A Short Note on Critics and Criticism
David Carr and A.O. Scott have a short video up at the Times about the state of modern criticism. As the length would suggest, it’s a light discussion. The subject is really the reviewing of Hollywood-Industrial-complex movies rather than criticism writ large — the kickoff being a certain blockbuster star being Twitter-angry with Scott over his lukewarm review of the movie in question — but the principles of the discussion extend. In any event the questions are more interesting when we’re not talking about what the corporate machine has vomited up for us lately. Is it wrong to discuss the merits of an artist’s work without regard for his or her feelings? Is this all just subjective and we’re ultimately trying to reconcile whole different universes of taste?
I used to want to be a critic, thought it was honorable, and then the first issue of Harper’s I ever bought contained an essay by Dave Eggers. It stopped me in my tracks. I’m referring to Eggers’ “selling out” rant, if you’ve read it before. If you haven’t:
Do not be critics, you people, I beg you. I was a critic and I wish I could take it all back because it came from a smelly and ignorant place in me, and spoke with a voice that was all rage and envy. Do not dismiss a book until you have written one, and do not dismiss a movie until you have made one, and do not dismiss a person until you have met them. It is a fuckload of work to be open-minded and generous and understanding and forgiving and accepting, but Christ, that is what matters. What matters is saying yes.
This essay has been, and still is, a touchstone for me. But as I’ve gotten older I’ve started to see a crack in it. Eggers starts off defending all that is true and honest and good about art. He has opinions on this subject, and they live in the rapturous passage that contrasts the rapture of the Flaming Lips to “that terrifying Tori Spelling person.” And you know, we all have opinions on this subject, otherwise we wouldn’t know what to read or see or listen to next, because we’d have no way forward. No guide.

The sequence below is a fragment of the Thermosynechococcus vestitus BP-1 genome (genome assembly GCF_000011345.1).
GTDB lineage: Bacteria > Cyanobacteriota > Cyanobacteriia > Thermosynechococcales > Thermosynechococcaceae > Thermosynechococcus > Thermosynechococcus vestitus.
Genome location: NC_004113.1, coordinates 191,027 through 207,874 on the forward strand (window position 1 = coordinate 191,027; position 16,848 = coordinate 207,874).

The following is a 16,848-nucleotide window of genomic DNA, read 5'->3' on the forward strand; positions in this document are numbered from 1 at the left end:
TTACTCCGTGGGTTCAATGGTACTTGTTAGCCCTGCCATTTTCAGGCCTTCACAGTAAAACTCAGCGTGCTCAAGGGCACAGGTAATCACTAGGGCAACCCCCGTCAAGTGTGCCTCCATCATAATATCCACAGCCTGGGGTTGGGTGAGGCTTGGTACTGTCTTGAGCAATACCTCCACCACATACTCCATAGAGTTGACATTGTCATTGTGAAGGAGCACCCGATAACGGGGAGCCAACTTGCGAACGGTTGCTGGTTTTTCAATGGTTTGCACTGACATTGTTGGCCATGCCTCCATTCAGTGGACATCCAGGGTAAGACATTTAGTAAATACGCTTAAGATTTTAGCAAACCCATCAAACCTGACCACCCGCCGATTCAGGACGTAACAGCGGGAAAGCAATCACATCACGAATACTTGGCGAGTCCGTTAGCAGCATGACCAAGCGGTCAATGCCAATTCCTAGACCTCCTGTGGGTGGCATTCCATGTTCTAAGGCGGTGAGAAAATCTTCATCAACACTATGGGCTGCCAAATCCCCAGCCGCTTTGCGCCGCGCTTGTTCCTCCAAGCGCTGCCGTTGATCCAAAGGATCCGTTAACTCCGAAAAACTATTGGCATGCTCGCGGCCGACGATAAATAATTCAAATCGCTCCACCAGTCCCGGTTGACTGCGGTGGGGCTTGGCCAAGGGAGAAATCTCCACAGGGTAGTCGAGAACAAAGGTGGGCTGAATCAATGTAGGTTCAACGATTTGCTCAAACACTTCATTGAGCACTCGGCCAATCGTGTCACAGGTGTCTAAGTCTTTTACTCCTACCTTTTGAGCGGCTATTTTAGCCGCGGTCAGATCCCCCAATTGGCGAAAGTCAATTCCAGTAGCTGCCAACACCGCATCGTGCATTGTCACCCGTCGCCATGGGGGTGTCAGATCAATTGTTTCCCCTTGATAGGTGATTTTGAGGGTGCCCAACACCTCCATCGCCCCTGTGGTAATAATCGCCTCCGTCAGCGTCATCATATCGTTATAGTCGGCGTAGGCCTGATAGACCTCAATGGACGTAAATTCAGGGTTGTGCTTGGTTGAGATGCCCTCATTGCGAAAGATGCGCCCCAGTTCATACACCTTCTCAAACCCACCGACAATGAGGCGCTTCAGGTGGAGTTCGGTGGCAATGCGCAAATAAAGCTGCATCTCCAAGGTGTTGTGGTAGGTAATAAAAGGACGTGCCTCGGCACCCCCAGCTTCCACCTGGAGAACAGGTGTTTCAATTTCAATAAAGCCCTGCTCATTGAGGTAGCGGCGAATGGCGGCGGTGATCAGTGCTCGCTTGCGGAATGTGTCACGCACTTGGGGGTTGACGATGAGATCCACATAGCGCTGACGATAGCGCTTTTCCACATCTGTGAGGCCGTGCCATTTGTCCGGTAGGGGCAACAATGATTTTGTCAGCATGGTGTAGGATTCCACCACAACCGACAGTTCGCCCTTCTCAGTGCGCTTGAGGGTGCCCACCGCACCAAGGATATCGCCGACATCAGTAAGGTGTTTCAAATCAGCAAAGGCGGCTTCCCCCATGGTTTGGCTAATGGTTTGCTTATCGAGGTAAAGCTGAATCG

Of course some personal taste comes from places of envy and regret and anger. But not all of it, and you and I know what the difference is between a movie like The Vow and Eternal Sunshine of the Spotless Mind. Someone, somewhere, may have their feelings hurt by my saying that. I think it’s wrong to presume no one spent time and effort on The Vow — in fact, if you’ve seen it, you know that the lead actress at least was working her butt off in a movie that didn’t deserve her. I don’t wish I’d made that movie. I wish no one had.
I still read criticism, sometimes, in select places, if I feel that by doing so I will learn something. Sometimes I learn how to write better. James Wood’s How Fiction Works is like that, the kind of thing we should be reading and thinking about. Of course writing well isn’t a good candidate for abstract description, but it’s good to have principles you’re working from. It’s good to think about what works and what doesn’t.
But in an age where opinions are a click a dozen on the internet it’s hard to know who to listen to. The trick is to stay away from the bitter but so many people are bitter — for entirely good reasons — and it’s hard to know where to go. But the sudden ability everyone has to weigh in should not, I think, mean, that no one weighs in at all anymore. Perhaps the old economy of the thing is dead and gone. But the need for it probably isn’t.